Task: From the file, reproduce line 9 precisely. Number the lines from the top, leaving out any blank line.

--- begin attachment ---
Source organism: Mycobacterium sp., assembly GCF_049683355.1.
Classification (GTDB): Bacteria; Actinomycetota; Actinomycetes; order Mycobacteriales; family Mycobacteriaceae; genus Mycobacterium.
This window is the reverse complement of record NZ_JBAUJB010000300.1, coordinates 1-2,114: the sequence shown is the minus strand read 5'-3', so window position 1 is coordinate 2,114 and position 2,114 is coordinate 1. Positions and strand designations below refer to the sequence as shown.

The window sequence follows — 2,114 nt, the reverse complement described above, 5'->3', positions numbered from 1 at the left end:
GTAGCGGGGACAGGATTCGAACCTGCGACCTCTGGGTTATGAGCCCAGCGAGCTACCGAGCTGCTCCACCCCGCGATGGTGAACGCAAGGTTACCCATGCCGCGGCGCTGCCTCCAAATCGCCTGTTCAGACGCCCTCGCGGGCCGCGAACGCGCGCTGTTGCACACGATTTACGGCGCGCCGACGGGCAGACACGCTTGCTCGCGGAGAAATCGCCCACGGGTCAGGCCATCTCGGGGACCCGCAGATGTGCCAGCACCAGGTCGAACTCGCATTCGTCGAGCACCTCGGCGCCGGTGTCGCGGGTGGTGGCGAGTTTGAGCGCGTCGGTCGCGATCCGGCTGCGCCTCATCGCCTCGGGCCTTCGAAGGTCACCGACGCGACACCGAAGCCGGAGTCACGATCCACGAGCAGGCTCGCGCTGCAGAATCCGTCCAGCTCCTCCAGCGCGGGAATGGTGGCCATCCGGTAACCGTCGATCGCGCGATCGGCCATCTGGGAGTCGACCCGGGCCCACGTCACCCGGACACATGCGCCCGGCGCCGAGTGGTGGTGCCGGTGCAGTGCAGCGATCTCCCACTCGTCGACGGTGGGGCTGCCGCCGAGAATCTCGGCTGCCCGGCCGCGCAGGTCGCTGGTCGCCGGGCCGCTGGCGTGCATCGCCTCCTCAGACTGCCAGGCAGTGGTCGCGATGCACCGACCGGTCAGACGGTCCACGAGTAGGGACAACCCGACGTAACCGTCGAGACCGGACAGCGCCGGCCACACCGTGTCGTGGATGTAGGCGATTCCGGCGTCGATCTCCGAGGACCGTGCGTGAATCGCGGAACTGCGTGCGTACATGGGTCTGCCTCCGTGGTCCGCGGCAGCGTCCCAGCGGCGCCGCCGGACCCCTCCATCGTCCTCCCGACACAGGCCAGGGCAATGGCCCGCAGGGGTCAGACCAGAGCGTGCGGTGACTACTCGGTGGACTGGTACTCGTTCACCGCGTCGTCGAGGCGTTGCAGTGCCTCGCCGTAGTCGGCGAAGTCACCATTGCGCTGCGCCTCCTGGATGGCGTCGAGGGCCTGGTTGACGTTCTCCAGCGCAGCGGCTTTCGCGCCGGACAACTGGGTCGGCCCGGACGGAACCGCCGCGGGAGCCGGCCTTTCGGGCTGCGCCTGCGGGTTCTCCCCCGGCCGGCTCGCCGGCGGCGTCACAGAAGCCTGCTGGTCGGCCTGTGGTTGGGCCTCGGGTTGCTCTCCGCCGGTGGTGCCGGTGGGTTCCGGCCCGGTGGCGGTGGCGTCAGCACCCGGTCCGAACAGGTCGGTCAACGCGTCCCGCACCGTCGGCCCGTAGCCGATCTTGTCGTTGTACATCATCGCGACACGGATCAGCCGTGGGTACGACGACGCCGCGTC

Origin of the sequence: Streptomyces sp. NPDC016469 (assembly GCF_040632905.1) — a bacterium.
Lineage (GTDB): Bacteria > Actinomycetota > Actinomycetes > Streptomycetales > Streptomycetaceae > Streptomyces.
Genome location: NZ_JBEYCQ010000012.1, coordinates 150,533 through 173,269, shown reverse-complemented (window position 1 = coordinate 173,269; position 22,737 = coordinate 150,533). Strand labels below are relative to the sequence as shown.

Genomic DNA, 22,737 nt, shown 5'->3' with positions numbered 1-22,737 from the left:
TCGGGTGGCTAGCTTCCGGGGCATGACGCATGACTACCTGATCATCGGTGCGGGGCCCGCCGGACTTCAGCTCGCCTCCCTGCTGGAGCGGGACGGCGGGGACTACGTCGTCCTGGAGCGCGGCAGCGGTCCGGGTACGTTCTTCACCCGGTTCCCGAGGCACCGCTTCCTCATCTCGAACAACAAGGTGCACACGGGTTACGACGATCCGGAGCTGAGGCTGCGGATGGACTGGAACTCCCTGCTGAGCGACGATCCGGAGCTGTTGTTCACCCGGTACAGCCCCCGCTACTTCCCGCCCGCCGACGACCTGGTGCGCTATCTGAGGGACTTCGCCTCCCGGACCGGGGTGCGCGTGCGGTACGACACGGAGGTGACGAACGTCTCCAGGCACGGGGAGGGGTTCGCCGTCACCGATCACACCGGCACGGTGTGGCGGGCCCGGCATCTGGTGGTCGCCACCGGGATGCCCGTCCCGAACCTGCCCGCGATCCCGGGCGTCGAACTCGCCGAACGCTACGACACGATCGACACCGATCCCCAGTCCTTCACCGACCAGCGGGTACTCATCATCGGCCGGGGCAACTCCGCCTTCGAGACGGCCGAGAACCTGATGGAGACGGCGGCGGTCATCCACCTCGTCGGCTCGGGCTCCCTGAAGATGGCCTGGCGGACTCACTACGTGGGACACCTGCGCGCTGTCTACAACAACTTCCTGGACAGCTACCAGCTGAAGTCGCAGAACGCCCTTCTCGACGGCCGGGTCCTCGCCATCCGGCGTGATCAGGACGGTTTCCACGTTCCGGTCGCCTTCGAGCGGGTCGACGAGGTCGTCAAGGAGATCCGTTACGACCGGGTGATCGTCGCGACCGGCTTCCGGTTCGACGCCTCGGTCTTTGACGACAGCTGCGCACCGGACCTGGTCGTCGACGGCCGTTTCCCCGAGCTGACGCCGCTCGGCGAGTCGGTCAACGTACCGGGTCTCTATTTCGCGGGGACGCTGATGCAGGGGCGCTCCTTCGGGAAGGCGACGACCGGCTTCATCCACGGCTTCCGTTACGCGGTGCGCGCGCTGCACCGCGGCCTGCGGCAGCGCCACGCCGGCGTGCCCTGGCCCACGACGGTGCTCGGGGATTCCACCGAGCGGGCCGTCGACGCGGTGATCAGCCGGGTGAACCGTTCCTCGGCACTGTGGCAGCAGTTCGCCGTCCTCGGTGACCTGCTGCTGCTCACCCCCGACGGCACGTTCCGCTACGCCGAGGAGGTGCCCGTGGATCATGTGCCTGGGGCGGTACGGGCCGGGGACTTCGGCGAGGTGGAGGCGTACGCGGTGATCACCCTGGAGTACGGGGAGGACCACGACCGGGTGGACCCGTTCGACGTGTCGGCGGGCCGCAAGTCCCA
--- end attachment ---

Genomic DNA, 22,737 nt, shown 5'->3' with positions numbered 1-22,737 from the left: